This morning I got into conversation at the coffee shop with a guy who is having difficulty bringing a new startup venture to market. He explained that they have 5 great guys on the project and have sold the concept to a major investor, with a committed customer due to have the product/service delivered in 3 months.
Sounds like a great opportunity, however it seems that all in the garden is not rosy. There is unrest in the group and lack of activity towards the commitment goal - if they fail to deliver it could put the whole concept at risk.
I asked if they had a common vision of what they were trying to achieve? The response was "I think so" - my comment was "not good enough!"
One of the things I learnt working with start-ups and major programmes in business is that unless there is total clarity on the 'perfect future' then there is a high chance of failure. Each of us interprets the desired outcome differently and is working to their version, whilst someone else may have a completely different idea of what success would be like.
I remember working with a large white goods manufacturer on a project that aimed at producing a cooker that was also a fridge or a fridge that could also cook. We had 20 people working on the project and it had, they thought clear goals and objectives. The problem was that every person on the team had a different vision of what this thing could do and what it would look like.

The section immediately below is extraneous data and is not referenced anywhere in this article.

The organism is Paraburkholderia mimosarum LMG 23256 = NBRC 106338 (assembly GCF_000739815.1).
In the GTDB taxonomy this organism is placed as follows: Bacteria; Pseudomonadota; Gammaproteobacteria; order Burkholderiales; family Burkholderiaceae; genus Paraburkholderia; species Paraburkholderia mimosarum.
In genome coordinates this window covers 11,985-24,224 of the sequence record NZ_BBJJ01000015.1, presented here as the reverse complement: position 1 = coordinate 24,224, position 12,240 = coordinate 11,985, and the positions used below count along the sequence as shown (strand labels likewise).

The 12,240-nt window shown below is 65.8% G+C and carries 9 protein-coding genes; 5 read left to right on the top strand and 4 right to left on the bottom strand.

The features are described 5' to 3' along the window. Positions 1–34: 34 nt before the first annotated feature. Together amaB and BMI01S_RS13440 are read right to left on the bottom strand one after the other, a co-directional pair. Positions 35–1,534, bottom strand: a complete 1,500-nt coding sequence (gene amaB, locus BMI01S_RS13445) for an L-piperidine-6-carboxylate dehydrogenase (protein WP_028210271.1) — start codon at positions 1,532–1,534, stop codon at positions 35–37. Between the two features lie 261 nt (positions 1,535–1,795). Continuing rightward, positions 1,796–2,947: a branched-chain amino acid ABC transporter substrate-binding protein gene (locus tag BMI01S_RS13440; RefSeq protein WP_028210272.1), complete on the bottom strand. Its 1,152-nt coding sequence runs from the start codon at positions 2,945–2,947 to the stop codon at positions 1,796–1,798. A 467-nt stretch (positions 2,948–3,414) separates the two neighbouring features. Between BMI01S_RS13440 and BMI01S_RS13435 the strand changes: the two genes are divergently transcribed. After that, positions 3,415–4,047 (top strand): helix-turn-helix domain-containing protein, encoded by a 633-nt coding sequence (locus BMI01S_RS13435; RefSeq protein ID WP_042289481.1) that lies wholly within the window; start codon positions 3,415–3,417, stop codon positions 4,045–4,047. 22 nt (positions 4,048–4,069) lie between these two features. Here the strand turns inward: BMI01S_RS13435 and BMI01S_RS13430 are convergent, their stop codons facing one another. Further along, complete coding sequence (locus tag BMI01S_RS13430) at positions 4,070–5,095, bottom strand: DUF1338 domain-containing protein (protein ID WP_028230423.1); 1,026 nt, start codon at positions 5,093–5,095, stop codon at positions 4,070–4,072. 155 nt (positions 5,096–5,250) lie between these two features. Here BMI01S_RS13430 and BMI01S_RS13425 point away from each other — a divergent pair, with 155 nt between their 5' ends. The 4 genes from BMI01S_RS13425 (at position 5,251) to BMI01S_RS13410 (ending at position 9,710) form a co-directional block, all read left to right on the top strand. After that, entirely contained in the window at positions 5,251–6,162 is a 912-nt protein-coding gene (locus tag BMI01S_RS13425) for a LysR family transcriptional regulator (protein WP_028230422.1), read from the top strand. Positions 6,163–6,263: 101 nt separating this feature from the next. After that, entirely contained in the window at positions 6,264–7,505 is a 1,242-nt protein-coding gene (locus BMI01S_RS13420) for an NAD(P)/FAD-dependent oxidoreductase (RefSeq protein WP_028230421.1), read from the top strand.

Some thought is was a small device like a microwave, others it would be a compartment in the fridge and yet others saw it as a separate insulated cavity in the cooker. I thought that this would have been the first thing that would have been decided, in fact all that had been defined what the cooking fridge concept.
To focus ideas we ended up making the thing out of cardboard boxes and after a couple of iterations there was agreement and the whole mood changed - suddenly we were all taking about the same thing and how it could be improved - we had created our perfect future. Photos were sent off to manufacturing and within an hour then device was being prototyped.
From this I realised that we assume everyone sees the world as we do and therefore has the same ideas and vision of what things should be liked the reality was that there were 20 perfect futures and it wasn't until we made it real that these ideas converged.
I have used this example many times with teams to great effect and this morning I recounted it again. The five people on the team probably had very different views of what 'good' would look like and what would be delivered. I suggested writing a short story of the day of delivery or a picture montage - anything that would paint a picture of the perfect future. By doing this the teem would be galvanised to working to a common goal rather than their own idea of success.
It will be interesting if the idea is taken up and if it helps the project - I really hope it does and will report any feedback I get on the blog.
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